Project: A Sequence of Actions, Histogram

What is a histogram? At its simplest, it is the graphical representation of the distribution of tones across an image. Cambridge in Colour (http://www.cambridgeincolour.com/tutorials/histograms1.htm) considers it one of most important tools in digital photography; “A histogram can tell you whether or not your image has been properly exposed, whether the lighting is harsh or flat, and what adjustments will work best.” It’s so useful it’s important to understand.

As a graphical representation, the horizontal axis shows the level of brightness, from 0 (digital black) on the level to 255 (digital pure white) on the right. The vertical axis shows the number of pixels at each level of brightness. So a picture with everything to the left would be overall quite dark, to the right it would be light.

This exercise required taking photos of average contrast with a spread of pixels from 0 to 255, low contrast with all the pixels packed close together on the brightness range, and high contrast where the spread of brightness exceeds the scale. Here are the results:

Average Contrast

Average Contrast 0 stopimage

This average contrast, average exposure image has a spread of tonal range that fits (almost) neatly into the histogram. There are spikes at various points along the way but the black peters out around 0 and the white at 255.

Average exposure

Average Contrast -1 stopimage

The histogram has a similar shape to the previous with similar spikes but it is shifted to the left. Note that the brightest (with the exception of a few pixels) is short of the extreme bright whilst there are more at the dark end.

One stop under-exposed

Average Contrast  1 stopimage

Opposite to the previous, the histogram is shunted to the right. There is a big spike right at the bright end which indicates over-exposure.

One stop over-exposed

Low Contrast

Low Contrast 0 stopimage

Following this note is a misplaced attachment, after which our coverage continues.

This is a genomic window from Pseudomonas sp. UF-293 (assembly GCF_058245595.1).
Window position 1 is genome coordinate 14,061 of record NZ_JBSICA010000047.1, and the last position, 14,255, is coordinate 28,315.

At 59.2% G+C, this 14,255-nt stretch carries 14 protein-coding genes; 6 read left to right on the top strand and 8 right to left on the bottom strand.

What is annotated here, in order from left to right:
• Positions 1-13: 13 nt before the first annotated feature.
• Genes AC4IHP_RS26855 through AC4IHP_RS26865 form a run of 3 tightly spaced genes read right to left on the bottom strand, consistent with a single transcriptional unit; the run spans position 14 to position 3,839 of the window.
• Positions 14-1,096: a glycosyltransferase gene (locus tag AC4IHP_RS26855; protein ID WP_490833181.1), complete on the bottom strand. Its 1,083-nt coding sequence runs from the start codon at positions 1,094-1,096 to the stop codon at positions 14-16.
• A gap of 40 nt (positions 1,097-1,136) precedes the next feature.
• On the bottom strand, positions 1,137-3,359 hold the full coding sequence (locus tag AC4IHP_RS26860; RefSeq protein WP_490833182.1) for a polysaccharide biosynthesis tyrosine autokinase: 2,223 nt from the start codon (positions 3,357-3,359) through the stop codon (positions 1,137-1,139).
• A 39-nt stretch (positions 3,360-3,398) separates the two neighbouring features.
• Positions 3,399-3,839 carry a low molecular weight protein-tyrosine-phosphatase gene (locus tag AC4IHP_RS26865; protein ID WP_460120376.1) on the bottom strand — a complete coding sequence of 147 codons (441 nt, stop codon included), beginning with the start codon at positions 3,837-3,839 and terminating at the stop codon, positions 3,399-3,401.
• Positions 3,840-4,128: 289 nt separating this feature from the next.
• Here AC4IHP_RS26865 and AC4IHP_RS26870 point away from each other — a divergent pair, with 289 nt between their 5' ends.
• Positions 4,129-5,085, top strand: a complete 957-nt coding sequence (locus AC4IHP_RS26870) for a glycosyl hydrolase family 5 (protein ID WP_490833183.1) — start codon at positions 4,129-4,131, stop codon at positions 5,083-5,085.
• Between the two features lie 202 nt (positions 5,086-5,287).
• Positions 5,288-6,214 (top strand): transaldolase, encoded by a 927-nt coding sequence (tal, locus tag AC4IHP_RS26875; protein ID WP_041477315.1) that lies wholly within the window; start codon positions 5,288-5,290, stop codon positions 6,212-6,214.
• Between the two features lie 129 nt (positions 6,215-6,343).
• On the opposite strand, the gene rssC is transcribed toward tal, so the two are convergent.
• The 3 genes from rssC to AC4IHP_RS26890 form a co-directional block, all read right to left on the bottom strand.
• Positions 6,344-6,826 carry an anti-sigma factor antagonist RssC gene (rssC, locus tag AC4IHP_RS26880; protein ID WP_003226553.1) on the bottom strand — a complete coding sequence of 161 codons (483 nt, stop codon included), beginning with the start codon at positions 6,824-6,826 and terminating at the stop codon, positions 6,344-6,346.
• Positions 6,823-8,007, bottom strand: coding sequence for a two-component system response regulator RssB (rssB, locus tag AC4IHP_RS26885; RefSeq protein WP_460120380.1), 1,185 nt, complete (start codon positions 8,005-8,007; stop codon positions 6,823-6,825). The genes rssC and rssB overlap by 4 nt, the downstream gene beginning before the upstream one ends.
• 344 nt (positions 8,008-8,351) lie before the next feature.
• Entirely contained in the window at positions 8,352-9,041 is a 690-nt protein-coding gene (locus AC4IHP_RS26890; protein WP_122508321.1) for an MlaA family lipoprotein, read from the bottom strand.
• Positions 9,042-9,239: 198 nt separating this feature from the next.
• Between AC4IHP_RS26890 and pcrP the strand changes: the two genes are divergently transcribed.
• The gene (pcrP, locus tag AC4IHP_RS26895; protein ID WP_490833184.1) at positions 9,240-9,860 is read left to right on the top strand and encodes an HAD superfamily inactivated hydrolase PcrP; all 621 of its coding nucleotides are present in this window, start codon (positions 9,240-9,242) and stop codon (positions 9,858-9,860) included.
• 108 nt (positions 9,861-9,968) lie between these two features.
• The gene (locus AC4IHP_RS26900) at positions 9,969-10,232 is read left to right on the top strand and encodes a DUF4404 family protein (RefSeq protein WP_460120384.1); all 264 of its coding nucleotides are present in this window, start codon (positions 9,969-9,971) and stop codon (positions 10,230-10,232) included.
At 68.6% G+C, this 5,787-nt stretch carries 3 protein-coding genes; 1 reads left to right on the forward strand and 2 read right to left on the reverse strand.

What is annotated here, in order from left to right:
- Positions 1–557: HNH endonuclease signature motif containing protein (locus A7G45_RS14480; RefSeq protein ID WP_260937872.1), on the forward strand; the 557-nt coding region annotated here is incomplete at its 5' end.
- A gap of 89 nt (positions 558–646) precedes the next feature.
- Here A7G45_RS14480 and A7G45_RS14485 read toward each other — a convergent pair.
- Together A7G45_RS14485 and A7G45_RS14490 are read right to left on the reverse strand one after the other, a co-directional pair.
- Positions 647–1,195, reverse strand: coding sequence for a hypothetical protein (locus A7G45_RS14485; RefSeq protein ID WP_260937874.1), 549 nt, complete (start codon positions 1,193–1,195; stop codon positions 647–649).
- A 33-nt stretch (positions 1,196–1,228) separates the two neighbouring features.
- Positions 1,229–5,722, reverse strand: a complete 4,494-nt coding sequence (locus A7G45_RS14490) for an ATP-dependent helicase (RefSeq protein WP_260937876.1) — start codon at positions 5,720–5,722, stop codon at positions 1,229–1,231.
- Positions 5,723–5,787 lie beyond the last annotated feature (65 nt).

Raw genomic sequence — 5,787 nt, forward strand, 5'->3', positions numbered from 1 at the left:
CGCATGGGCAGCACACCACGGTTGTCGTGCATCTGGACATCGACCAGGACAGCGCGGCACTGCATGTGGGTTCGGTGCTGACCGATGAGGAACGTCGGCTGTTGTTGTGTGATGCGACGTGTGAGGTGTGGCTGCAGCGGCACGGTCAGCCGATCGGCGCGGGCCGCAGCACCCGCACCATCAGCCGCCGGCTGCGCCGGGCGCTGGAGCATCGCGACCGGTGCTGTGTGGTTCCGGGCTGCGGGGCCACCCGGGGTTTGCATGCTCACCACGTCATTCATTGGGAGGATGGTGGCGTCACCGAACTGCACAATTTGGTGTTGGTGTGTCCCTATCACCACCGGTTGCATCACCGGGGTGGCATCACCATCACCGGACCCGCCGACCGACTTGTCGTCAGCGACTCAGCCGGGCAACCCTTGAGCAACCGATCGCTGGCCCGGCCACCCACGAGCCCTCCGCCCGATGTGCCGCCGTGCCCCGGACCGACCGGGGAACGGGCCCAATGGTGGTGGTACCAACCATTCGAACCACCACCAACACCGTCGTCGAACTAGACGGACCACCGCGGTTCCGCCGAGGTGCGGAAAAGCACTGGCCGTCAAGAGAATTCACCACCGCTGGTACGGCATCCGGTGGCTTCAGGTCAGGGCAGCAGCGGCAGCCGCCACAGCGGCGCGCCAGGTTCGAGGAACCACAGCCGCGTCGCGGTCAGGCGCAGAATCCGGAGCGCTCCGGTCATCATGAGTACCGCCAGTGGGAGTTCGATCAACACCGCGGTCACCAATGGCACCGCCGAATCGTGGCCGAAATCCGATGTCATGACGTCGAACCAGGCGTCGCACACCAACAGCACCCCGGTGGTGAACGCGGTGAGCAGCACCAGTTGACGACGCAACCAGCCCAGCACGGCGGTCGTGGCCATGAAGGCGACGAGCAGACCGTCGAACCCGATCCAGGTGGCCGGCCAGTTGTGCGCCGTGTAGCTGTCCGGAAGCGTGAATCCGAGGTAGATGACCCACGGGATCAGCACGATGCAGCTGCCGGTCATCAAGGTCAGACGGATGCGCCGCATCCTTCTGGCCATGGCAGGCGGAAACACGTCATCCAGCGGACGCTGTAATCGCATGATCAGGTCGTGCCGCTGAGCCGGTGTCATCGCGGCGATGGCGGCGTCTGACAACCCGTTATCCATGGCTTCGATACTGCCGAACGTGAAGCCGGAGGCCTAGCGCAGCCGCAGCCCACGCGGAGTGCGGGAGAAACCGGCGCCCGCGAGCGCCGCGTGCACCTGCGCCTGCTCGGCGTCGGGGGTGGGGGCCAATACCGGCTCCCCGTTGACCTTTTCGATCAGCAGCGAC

A drab, flat even toned image as can be seen from the histogram with all the pixels bunched up near the middle. There are a few darker pixels, these can be seen at the bottom of the picture.

Average exposure

Low Contrast -1 stopimage

Similar shaped histogram but pushed to the left, toward the darker tones.

One stop under-exposed

Low Contrast  1 stopimage

Similarly, this has the same shaped histogram but pushed to the right for a lighter toned picture.

One stop over-exposed

High Contrast

High Contrast 0 stop image

There is too much tonal range here to fit into the histogram, they range from below 0 at the black end to above 255 at the white end. This is also an example of a low-key image, most of the pixels are at the dark end and the image overall is dark. There is a small spike at the bright end which corresponds to the highlights on the glasses.

Average exposure

High Contrast -1 stopimage

Being under-exposed this image is even more low-key. But now there is more detail on top of the box and there are some nice highlights in the glasses. I think this is the nicest in the set.

One stop under-exposed

High Contrast  1 stopimage

Even over-exposed by one stop, the tonal range is still to great to avoid clipping at both ends. Note the loss of detail on the box.

One stop over-exposed

The histogram is an extremely useful guide to how a digital image is exposed and this exercise has only scratched the surface. The camera can also show a RGB histogram which shows how the tones of these three channels are distributed, Photoshop can also show histograms for the three colours. Photoshop uses a histogram to adjust levels so that you can get more contrasty punch to an image. The camera histogram can be referenced during shooting to check on lighting and exposure.

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